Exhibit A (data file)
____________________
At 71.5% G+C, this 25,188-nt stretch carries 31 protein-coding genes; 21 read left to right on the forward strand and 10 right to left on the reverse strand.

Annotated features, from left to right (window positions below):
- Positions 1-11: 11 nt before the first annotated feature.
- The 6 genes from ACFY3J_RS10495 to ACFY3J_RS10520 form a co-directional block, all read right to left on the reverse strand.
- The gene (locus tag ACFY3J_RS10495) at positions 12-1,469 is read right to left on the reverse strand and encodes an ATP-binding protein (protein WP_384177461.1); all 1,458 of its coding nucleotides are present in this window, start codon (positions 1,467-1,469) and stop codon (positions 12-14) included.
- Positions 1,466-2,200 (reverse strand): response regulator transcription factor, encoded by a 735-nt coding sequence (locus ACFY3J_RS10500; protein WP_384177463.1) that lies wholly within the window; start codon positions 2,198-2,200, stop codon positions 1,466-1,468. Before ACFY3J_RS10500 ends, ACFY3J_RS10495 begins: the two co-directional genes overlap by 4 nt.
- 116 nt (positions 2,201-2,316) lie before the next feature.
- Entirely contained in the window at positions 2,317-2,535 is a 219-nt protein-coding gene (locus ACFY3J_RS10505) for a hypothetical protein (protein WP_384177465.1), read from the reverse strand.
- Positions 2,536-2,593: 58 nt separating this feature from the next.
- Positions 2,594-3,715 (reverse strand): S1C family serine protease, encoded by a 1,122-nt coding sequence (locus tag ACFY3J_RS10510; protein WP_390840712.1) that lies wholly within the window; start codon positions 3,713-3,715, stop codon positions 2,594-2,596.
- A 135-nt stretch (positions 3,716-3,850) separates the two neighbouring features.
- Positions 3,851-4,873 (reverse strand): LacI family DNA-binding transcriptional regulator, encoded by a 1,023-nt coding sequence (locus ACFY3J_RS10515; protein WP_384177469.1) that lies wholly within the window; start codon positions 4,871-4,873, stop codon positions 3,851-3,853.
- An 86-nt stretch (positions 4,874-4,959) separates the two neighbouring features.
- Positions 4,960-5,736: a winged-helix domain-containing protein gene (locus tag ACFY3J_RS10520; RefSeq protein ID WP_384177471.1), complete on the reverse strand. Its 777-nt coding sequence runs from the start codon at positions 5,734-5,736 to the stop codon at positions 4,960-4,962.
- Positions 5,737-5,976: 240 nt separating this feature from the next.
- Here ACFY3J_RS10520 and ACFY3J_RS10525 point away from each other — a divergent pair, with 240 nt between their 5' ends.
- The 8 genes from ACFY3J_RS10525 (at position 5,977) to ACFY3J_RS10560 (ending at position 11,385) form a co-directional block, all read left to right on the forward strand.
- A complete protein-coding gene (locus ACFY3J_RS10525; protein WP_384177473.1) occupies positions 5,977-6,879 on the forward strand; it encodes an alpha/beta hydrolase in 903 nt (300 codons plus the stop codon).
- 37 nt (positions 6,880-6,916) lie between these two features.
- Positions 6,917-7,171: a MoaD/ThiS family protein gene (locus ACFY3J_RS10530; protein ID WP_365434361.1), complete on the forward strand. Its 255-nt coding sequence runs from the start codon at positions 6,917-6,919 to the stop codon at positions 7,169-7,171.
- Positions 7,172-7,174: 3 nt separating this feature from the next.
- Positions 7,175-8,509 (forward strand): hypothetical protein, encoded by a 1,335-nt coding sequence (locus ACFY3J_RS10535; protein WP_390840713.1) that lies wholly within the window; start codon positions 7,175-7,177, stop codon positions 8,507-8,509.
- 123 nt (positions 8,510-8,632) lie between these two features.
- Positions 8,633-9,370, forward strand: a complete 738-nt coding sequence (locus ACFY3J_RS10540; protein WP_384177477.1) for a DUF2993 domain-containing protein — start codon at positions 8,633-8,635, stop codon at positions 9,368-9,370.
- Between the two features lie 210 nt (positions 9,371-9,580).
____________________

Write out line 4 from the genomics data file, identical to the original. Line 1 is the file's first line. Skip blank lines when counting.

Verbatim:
- The 6 genes from ACFY3J_RS10495 to ACFY3J_RS10520 form a co-directional block, all read right to left on the reverse strand.